need for closure. Amid the rumblings of discontent from fans, perhaps it
brought a sense of perspective, too.

It took only four minutes for the
atmosphere to lift again as Tom Carroll and Defoe combined to score
Spurs’ second. The young midfielder’s one-touch pass set Defoe free and
his left-foot shot flew past Jasmin Handanovic in the Maribor goal.

Emotional scenes: Fabrice Muamba returned to the White Hart Lane pitch - the scene of his cardiac arrest last year - at half-time

Emotional scenes: Fabrice Muamba returned to the White Hart Lane pitch – the scene of his cardiac arrest last year – at half-time

Emotional scenes: Fabrice Muamba returned to the White Hart Lane pitch - the scene of his cardiac arrest last year - at half-time

Yet Spurs still failed to take
command, quickly conceding a soft free-kick from which Beric was unlucky
not to score. Adebayor then mistimed a volley after a beautiful chip
from Bale beat the offside trap.

The Villas-Boas master plan, though,
worked out nicely, Defoe adding his third in brilliant fashion after
77 minutes. Tom Huddlestone picked out Bale on the left and Defoe
pounced in the centre to finish off a thrilling Tottenham
counter-attack.

Crunch time: Maribor's Martin Milec goes in hard on Gareth Bale

Crunch time: Maribor's Martin Milec goes in hard on Gareth Bale

Familiar face: Former Tottenham player Jurgen Klinsmann - currently coach of the USA - sits next to chairman Daniel Levy (right)

Familiar face: Former Tottenham player Jurgen Klinsmann – currently coach of the USA – sits next to chairman Daniel Levy (right)

Wayne Rooney sheds light on Sir Alex Ferguson"s "hairdryer"

There's nothing worse! Rooney sheds light on Ferguson's 'hairdryer' treatment as he recalls fiery tirades

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UPDATED:

09:02 GMT, 14 September 2012

Fantasy football 2012

Wayne Rooney has shed some light on Sir Alex Ferguson’s notorious dressing-room ‘hairdryer’ treatment – and has revealed the United manager’s most fiery tirade.

Ferguson’s ferocious temper is infamous, and former United striker Mark Hughes coined the ‘hairdryer’ phrase to describe the locker-room rages.

But despite claims the 70-year-old boss has mellowed with age, Rooney says the Scot can still lose it when absolutely necessary – striking fear into his playing staff.

Still got it: Wayne Rooney says that there is nothing worse than receiving the 'hairdryer' from Sir Alex Ferguson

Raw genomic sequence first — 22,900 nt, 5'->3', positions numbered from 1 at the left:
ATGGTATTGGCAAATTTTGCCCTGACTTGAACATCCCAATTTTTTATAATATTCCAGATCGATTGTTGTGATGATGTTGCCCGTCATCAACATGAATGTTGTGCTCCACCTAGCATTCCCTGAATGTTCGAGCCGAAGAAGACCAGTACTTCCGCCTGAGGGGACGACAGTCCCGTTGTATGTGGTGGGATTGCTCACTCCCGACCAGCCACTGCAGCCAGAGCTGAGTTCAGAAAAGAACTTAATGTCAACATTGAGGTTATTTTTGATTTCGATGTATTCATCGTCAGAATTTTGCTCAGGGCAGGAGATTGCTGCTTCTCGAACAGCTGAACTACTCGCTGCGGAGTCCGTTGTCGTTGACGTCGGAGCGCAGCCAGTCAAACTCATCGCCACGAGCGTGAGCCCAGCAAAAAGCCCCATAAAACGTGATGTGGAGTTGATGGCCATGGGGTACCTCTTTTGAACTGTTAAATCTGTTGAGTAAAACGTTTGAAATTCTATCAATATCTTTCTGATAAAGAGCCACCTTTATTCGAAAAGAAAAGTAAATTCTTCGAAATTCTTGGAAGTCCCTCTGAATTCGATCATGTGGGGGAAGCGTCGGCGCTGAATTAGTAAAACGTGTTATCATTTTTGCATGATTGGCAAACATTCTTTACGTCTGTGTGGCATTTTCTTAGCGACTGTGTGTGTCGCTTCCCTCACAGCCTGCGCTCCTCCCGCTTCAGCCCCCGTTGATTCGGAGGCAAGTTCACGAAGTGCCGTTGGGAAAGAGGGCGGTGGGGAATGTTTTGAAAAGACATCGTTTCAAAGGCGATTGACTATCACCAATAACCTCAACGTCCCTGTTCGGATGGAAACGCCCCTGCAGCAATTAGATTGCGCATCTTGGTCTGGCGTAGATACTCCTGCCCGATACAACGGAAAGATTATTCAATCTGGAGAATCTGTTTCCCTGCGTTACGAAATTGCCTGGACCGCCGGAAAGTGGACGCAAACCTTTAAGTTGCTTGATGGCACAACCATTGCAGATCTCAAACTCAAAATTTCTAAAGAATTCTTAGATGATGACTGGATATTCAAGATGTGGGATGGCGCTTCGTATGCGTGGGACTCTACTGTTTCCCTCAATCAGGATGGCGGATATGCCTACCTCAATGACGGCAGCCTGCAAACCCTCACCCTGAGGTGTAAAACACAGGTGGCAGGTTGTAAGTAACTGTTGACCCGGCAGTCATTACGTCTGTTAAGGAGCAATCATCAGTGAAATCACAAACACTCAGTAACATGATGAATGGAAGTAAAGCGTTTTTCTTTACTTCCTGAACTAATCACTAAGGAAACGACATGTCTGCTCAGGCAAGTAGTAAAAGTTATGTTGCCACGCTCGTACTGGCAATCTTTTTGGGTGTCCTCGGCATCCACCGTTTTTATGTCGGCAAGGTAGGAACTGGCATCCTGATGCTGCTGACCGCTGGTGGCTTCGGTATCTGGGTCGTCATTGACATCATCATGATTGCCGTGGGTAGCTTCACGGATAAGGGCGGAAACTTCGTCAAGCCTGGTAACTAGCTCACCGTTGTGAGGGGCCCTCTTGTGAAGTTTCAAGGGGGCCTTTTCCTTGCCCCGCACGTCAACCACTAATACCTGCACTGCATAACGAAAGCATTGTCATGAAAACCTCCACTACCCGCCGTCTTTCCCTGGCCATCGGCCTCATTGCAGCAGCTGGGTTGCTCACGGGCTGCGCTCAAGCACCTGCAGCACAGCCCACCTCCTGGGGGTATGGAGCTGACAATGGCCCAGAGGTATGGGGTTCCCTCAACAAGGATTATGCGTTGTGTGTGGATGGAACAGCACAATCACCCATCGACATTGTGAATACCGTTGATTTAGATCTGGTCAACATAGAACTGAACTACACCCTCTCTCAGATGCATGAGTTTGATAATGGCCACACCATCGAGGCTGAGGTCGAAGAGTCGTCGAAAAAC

Still got it: Wayne Rooney says that there is nothing worse than receiving the 'hairdryer' from Sir Alex Ferguson

Rooney said in his book My Decade, serialised in the Daily Mirror: ‘There’s nothing worse than getting the “hairdryer” from Sir Alex.’

‘When it happens, the manager stands in the middle of the room and loses it at me. He gets right up in my face and shouts.

‘It feels like I’ve put my head in front of a Ba/09/14/article-0-0BC507CD00000578-875_468x356.jpg” width=”468″ height=”356″ alt=”He's not all bad! Rooney (right) says that he does not like to be shouted at by anyone, including Ferguson (left)” class=”blkBorder” />

He's not all bad! Rooney (right) says that he does not like to be shouted at by anyone, including Ferguson (left)

‘I’ve seen the manager shout and scream at people and when they’ve gone back on the pitch their heads have dropped. They’ve lost it.’

In his biography, Rooney recounts a particularly heated dressing-room telling off when United were beaten 1-0 at Celtic in a Champions League group game in 2006.

The now Sunderland striker, Louis Saha, missed a last-gasp penalty and failed to level the match.

Saha got the full treatment as Ferguson was livid to have lost to Gordon Strachan’s side.

‘It’s the worst “hairdryer” I’ve seen,’ said Rooney. ‘He’s in Louis’ face, shouting and screaming.

‘But Louis isn’t the only one getting an earful.

‘The manager knows I’ve been negotiating a new deal with the club and he saves some for me, “Players wanting more money from the club and new deals – you don’t deserve anything after that performance!”’

The worst he's seen: Louis Saha took a tirade after missing a penalty against Celtic in 2006